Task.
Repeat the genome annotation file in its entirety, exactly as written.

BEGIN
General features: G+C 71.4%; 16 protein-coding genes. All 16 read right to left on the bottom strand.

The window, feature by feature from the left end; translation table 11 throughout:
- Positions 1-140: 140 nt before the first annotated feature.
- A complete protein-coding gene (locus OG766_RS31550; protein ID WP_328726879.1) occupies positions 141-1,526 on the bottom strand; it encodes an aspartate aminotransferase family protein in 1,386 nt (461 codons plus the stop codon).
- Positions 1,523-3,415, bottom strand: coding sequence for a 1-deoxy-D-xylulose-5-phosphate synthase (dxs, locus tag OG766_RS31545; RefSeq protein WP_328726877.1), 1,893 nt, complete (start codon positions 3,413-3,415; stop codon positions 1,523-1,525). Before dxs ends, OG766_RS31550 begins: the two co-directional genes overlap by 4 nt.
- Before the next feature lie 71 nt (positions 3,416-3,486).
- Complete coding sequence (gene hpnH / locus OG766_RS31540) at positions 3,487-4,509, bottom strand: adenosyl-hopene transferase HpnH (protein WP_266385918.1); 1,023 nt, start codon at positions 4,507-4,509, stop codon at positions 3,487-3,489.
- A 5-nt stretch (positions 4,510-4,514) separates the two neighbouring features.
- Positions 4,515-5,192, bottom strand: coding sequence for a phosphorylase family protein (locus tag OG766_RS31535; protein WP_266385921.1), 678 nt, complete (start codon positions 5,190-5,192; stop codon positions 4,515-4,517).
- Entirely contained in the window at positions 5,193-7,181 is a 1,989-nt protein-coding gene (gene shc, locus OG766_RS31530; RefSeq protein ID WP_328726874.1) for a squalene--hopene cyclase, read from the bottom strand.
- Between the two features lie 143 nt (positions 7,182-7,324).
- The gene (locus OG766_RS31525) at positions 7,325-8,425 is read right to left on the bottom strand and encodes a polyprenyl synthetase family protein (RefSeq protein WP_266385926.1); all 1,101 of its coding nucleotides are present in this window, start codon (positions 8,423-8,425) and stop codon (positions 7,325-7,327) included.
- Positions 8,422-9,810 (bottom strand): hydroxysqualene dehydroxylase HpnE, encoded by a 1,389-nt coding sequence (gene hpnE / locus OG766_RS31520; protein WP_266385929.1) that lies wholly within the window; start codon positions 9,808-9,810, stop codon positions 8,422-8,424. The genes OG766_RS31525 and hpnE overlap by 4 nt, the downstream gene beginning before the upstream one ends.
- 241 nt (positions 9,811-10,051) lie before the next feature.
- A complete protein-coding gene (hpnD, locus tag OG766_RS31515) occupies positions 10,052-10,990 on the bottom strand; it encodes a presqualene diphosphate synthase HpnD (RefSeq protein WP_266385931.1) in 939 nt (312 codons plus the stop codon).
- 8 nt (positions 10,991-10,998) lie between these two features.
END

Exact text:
General features: G+C 71.4%; 16 protein-coding genes. All 16 read right to left on the bottom strand.

The window, feature by feature from the left end; translation table 11 throughout:
- Positions 1-140: 140 nt before the first annotated feature.
- A complete protein-coding gene (locus OG766_RS31550; protein ID WP_328726879.1) occupies positions 141-1,526 on the bottom strand; it encodes an aspartate aminotransferase family protein in 1,386 nt (461 codons plus the stop codon).
- Positions 1,523-3,415, bottom strand: coding sequence for a 1-deoxy-D-xylulose-5-phosphate synthase (dxs, locus tag OG766_RS31545; RefSeq protein WP_328726877.1), 1,893 nt, complete (start codon positions 3,413-3,415; stop codon positions 1,523-1,525). Before dxs ends, OG766_RS31550 begins: the two co-directional genes overlap by 4 nt.
- Before the next feature lie 71 nt (positions 3,416-3,486).
- Complete coding sequence (gene hpnH / locus OG766_RS31540) at positions 3,487-4,509, bottom strand: adenosyl-hopene transferase HpnH (protein WP_266385918.1); 1,023 nt, start codon at positions 4,507-4,509, stop codon at positions 3,487-3,489.
- A 5-nt stretch (positions 4,510-4,514) separates the two neighbouring features.
- Positions 4,515-5,192, bottom strand: coding sequence for a phosphorylase family protein (locus tag OG766_RS31535; protein WP_266385921.1), 678 nt, complete (start codon positions 5,190-5,192; stop codon positions 4,515-4,517).
- Entirely contained in the window at positions 5,193-7,181 is a 1,989-nt protein-coding gene (gene shc, locus OG766_RS31530; RefSeq protein ID WP_328726874.1) for a squalene--hopene cyclase, read from the bottom strand.
- Between the two features lie 143 nt (positions 7,182-7,324).
- The gene (locus OG766_RS31525) at positions 7,325-8,425 is read right to left on the bottom strand and encodes a polyprenyl synthetase family protein (RefSeq protein WP_266385926.1); all 1,101 of its coding nucleotides are present in this window, start codon (positions 8,423-8,425) and stop codon (positions 7,325-7,327) included.
- Positions 8,422-9,810 (bottom strand): hydroxysqualene dehydroxylase HpnE, encoded by a 1,389-nt coding sequence (gene hpnE / locus OG766_RS31520; protein WP_266385929.1) that lies wholly within the window; start codon positions 9,808-9,810, stop codon positions 8,422-8,424. The genes OG766_RS31525 and hpnE overlap by 4 nt, the downstream gene beginning before the upstream one ends.
- 241 nt (positions 9,811-10,051) lie before the next feature.
- A complete protein-coding gene (hpnD, locus tag OG766_RS31515) occupies positions 10,052-10,990 on the bottom strand; it encodes a presqualene diphosphate synthase HpnD (RefSeq protein WP_266385931.1) in 939 nt (312 codons plus the stop codon).
- 8 nt (positions 10,991-10,998) lie between these two features.